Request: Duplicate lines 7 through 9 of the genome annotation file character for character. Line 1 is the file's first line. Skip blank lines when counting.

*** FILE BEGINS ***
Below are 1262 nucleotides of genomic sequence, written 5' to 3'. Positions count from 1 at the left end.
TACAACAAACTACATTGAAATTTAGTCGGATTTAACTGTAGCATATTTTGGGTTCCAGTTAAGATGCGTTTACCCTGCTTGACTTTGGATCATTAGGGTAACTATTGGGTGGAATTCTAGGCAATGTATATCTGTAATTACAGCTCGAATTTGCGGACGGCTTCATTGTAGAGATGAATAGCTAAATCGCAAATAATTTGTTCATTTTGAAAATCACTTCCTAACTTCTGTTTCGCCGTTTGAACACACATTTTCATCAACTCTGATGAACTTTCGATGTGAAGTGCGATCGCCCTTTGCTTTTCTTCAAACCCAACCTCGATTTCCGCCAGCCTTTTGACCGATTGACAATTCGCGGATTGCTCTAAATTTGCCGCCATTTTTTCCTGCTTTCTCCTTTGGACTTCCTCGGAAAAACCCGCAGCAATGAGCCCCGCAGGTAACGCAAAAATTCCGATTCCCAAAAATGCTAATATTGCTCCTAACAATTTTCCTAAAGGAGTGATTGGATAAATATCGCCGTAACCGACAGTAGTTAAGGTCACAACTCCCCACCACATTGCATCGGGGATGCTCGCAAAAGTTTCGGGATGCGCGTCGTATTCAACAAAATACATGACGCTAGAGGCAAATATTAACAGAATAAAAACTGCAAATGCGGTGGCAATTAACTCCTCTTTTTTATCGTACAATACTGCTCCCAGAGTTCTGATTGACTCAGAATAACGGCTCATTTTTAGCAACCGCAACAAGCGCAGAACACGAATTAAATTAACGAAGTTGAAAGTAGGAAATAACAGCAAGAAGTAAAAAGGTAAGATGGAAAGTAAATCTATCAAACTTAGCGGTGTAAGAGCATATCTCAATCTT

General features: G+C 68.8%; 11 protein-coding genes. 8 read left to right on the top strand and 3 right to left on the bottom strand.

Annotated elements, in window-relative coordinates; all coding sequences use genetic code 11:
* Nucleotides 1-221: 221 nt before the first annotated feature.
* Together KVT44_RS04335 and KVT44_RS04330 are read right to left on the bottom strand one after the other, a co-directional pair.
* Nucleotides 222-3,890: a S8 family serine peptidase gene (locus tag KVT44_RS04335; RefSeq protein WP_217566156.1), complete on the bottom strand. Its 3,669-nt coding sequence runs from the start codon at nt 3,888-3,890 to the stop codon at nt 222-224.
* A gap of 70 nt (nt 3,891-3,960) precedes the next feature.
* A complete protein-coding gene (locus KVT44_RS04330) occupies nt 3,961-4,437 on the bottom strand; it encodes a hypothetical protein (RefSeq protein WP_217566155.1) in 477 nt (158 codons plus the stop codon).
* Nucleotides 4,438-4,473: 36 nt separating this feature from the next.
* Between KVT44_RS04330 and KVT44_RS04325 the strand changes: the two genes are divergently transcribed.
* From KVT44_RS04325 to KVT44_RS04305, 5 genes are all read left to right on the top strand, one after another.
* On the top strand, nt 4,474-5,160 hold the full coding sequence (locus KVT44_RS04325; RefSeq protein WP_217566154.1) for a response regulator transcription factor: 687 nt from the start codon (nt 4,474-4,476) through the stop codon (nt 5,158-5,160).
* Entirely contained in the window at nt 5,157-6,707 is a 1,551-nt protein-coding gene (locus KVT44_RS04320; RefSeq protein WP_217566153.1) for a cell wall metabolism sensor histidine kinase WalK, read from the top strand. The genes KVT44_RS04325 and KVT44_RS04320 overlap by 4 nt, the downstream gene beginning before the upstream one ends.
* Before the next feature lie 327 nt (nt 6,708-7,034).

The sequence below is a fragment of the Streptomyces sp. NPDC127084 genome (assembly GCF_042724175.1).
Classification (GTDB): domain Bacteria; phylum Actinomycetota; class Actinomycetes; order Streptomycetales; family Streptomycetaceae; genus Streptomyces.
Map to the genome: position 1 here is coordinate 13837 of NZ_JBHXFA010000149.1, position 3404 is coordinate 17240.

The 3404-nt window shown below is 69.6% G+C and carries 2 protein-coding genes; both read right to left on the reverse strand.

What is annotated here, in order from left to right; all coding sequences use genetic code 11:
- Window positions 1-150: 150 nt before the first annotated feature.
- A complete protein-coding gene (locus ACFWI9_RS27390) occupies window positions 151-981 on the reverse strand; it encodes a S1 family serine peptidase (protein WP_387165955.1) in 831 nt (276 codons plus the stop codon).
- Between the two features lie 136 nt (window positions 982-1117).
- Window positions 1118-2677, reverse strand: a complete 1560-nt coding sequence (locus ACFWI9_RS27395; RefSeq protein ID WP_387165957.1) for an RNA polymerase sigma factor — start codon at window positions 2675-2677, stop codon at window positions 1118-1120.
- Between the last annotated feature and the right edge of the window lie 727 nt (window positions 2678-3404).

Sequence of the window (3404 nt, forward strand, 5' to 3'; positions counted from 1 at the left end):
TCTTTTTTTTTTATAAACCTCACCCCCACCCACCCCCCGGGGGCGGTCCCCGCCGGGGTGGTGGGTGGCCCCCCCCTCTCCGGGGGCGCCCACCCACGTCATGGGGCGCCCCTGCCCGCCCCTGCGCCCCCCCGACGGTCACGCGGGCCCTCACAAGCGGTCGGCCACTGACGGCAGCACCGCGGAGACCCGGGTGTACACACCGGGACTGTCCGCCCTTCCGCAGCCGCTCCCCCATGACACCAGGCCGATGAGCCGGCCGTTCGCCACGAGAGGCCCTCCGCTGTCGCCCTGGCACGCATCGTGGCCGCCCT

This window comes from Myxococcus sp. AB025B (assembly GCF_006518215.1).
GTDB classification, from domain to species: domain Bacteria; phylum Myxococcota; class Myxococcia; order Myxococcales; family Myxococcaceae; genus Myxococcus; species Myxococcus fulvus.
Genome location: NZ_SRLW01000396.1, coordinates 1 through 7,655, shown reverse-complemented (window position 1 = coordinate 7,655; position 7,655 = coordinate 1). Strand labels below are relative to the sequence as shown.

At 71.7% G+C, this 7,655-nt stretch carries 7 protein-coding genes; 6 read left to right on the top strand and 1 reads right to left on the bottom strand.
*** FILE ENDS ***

* Nucleotides 222-3,890: a S8 family serine peptidase gene (locus tag KVT44_RS04335; RefSeq protein WP_217566156.1), complete on the bottom strand. Its 3,669-nt coding sequence runs from the start codon at nt 3,888-3,890 to the stop codon at nt 222-224.
* A gap of 70 nt (nt 3,891-3,960) precedes the next feature.
* A complete protein-coding gene (locus KVT44_RS04330) occupies nt 3,961-4,437 on the bottom strand; it encodes a hypothetical protein (RefSeq protein WP_217566155.1) in 477 nt (158 codons plus the stop codon).